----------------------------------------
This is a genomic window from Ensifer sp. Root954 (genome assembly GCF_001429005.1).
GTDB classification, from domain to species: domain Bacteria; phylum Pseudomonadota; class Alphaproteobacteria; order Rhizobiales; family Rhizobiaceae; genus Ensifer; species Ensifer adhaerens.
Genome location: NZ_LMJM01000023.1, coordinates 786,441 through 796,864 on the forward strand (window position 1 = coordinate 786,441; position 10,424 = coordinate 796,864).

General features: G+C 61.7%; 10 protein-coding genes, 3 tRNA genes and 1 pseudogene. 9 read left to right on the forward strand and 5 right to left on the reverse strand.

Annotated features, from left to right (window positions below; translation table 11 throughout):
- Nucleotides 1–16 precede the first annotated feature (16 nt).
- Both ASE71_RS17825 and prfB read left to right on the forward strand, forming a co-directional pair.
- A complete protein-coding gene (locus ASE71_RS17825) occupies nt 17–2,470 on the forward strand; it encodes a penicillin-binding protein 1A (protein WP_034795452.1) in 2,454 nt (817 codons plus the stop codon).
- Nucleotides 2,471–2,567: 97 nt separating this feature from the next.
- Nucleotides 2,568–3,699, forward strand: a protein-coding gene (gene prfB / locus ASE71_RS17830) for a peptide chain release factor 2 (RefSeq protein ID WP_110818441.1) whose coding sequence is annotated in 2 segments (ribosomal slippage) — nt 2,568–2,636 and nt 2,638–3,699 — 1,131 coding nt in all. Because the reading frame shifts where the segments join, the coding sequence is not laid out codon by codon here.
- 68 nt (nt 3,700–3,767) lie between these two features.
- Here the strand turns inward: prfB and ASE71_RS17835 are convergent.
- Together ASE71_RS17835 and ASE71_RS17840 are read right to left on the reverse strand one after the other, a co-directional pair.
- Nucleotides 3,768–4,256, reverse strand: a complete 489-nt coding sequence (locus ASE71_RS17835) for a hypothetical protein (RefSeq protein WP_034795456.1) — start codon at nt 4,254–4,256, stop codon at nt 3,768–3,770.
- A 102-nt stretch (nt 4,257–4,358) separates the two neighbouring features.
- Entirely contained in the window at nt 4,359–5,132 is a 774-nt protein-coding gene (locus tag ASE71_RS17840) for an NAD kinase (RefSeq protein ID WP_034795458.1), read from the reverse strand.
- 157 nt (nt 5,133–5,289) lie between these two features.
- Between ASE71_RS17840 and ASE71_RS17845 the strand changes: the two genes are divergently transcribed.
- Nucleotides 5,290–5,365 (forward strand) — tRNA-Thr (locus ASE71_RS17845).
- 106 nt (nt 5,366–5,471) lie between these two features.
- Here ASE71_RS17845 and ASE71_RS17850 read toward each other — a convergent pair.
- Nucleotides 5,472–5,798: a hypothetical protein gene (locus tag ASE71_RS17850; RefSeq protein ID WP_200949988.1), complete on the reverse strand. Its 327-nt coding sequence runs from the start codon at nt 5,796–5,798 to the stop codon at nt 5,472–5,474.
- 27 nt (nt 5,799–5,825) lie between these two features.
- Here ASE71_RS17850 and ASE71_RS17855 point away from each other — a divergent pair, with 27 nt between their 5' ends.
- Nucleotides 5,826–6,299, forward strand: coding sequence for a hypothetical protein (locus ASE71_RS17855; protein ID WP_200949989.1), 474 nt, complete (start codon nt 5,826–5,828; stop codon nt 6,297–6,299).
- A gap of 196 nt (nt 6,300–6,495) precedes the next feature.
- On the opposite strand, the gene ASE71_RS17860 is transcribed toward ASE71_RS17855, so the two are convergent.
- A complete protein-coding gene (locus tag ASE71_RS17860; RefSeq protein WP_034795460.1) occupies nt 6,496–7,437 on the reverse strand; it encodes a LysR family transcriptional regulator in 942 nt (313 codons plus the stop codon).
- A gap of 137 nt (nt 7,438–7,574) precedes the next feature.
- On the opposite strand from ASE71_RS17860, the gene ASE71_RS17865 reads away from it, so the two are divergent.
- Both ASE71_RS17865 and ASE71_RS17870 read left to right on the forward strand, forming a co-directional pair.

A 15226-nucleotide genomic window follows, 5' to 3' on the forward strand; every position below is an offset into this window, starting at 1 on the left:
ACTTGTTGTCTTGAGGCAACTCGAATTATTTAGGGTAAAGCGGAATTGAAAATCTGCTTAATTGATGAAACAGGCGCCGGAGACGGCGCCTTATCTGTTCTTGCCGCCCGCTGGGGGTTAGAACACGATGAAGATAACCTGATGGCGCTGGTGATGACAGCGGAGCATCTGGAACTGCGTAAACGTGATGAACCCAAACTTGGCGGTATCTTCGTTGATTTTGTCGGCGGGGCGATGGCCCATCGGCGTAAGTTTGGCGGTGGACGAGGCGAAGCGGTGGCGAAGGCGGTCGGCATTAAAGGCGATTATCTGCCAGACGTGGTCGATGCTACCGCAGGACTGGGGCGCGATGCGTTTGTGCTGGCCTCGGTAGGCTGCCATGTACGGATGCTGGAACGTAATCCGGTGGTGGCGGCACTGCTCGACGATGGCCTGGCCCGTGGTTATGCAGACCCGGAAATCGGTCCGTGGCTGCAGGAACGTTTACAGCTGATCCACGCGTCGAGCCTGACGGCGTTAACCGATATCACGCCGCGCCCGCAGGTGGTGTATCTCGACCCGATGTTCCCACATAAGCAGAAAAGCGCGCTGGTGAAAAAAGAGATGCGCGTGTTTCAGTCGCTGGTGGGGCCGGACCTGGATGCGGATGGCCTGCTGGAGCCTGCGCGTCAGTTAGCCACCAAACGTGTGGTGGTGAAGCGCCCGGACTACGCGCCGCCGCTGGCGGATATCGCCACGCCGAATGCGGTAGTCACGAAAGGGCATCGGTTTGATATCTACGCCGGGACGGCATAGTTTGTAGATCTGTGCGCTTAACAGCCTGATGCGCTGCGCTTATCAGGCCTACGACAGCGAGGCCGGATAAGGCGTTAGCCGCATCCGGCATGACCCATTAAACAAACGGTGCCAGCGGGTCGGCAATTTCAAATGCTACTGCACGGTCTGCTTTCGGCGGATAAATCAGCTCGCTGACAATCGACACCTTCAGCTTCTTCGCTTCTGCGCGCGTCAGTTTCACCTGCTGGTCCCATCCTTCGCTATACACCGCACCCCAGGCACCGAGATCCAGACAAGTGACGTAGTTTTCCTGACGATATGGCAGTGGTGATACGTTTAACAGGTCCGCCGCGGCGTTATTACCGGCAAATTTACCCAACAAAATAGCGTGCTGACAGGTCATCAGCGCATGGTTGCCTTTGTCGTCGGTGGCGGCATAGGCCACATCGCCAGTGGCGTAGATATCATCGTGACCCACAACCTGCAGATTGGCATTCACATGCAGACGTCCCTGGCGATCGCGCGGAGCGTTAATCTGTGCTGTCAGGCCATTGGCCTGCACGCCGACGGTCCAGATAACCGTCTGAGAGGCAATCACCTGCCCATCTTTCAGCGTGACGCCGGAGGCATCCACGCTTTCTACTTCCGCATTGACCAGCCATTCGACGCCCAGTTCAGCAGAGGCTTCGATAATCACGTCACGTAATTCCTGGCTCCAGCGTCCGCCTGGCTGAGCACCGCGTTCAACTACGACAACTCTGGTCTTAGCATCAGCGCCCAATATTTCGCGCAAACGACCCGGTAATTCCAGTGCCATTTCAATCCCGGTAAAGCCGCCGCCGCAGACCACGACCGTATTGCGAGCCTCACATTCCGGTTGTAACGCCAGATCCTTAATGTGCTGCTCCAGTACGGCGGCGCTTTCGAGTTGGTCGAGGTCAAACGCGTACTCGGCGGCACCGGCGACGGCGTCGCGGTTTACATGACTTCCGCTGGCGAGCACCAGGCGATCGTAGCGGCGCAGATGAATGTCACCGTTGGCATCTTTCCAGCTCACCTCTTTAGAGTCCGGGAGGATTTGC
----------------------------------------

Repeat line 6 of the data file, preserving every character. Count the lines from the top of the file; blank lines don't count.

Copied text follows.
- Nucleotides 1–16 precede the first annotated feature (16 nt).